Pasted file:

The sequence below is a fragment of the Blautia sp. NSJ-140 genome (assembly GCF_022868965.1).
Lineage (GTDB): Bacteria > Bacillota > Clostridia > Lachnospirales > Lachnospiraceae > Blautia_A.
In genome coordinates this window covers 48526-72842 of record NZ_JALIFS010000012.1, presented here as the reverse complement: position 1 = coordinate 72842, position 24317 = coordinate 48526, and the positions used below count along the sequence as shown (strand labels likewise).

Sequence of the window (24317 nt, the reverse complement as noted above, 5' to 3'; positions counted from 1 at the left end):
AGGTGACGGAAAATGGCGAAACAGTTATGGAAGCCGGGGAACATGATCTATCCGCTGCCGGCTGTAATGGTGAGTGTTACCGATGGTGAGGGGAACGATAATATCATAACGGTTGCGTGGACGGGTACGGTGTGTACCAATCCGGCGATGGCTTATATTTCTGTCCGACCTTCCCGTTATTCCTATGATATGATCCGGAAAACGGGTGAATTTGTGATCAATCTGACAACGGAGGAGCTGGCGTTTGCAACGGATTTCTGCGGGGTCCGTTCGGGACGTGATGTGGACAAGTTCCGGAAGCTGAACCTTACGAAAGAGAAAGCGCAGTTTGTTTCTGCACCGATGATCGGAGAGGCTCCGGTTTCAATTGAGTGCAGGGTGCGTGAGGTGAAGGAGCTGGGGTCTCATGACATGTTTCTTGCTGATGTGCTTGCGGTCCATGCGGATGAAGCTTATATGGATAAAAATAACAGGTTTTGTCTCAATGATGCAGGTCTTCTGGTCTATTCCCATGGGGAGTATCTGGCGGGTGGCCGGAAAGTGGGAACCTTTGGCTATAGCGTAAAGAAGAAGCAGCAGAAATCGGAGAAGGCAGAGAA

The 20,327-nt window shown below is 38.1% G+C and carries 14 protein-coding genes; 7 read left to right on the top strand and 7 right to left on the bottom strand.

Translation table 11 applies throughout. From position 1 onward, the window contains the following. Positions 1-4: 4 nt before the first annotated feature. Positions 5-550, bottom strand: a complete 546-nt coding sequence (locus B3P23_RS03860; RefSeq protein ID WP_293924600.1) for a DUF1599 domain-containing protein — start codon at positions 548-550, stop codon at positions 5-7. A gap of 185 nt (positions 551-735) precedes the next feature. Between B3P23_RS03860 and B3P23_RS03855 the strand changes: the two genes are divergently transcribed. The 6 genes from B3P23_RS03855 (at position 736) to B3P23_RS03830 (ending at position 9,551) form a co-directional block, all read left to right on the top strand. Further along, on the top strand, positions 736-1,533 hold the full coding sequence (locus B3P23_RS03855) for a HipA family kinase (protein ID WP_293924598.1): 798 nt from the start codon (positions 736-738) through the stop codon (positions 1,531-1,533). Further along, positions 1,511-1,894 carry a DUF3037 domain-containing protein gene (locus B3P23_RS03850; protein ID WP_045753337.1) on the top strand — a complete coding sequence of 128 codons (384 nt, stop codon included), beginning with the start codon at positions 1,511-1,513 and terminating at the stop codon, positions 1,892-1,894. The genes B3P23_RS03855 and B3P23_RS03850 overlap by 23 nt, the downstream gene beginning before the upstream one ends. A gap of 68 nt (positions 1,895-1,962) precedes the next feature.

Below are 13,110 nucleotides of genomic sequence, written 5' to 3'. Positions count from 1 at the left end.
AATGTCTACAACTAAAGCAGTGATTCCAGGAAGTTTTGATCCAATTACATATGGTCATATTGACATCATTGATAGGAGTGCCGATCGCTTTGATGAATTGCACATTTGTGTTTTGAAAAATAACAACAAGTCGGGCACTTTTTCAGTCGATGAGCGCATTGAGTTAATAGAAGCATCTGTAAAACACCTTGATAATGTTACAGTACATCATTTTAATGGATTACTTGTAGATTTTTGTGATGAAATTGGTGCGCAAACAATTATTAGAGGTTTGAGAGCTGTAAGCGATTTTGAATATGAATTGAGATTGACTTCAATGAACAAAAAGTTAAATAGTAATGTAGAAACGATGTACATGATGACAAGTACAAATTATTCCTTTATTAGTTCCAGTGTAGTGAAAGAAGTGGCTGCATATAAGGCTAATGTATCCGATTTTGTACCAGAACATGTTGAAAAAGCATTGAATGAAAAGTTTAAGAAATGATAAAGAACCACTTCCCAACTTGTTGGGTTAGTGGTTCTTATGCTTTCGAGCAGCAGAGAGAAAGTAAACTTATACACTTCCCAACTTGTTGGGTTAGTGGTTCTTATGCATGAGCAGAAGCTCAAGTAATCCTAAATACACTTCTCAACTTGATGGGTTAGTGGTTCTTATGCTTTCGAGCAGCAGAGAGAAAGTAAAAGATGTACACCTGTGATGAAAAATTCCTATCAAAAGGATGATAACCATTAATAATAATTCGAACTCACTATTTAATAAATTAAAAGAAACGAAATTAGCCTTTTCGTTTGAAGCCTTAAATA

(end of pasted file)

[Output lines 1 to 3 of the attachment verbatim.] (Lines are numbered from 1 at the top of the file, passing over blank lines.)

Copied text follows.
The sequence below is a fragment of the Blautia sp. NSJ-140 genome (assembly GCF_022868965.1).
Lineage (GTDB): Bacteria > Bacillota > Clostridia > Lachnospirales > Lachnospiraceae > Blautia_A.
In genome coordinates this window covers 48526-72842 of record NZ_JALIFS010000012.1, presented here as the reverse complement: position 1 = coordinate 72842, position 24317 = coordinate 48526, and the positions used below count along the sequence as shown (strand labels likewise).